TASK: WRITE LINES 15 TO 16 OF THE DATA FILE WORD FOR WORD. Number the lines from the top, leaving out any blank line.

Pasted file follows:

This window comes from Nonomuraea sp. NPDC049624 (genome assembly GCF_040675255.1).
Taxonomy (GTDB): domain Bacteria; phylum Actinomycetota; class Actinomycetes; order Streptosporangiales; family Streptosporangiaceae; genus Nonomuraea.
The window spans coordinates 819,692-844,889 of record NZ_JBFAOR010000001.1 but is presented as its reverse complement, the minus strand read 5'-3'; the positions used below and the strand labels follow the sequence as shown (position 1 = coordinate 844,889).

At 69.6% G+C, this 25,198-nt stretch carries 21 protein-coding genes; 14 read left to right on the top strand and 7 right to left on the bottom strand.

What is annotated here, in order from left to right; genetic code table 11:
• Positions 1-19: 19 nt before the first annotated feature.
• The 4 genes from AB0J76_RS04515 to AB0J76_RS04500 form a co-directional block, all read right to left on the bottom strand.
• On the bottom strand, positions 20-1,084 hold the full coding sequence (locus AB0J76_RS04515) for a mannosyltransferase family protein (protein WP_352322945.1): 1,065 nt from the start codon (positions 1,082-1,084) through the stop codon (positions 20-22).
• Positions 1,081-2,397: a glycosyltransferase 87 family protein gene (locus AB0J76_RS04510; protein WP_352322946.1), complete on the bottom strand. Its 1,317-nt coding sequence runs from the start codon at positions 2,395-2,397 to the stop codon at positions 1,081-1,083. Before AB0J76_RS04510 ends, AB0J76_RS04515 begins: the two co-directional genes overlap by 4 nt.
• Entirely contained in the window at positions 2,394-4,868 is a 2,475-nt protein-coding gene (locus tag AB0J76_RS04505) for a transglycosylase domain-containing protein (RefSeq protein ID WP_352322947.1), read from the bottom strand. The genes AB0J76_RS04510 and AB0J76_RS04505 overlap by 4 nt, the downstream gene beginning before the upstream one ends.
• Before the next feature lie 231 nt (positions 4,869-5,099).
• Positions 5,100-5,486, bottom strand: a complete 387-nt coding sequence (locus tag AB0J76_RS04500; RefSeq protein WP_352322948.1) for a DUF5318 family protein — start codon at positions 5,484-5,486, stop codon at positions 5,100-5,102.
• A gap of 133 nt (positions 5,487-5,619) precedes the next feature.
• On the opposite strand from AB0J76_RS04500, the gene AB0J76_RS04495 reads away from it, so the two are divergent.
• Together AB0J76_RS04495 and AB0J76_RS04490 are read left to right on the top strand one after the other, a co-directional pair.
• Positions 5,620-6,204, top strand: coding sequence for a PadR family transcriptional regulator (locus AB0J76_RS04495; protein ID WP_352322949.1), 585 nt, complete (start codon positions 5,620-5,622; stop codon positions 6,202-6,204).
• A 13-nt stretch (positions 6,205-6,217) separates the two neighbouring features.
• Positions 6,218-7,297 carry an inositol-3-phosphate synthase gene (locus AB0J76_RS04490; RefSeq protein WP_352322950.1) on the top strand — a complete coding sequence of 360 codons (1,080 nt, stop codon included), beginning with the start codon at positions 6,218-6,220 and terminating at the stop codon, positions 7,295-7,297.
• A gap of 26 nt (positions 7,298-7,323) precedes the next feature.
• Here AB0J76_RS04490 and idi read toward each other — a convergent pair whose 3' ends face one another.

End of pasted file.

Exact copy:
• Together AB0J76_RS04495 and AB0J76_RS04490 are read left to right on the top strand one after the other, a co-directional pair.
• Positions 5,620-6,204, top strand: coding sequence for a PadR family transcriptional regulator (locus AB0J76_RS04495; protein ID WP_352322949.1), 585 nt, complete (start codon positions 5,620-5,622; stop codon positions 6,202-6,204).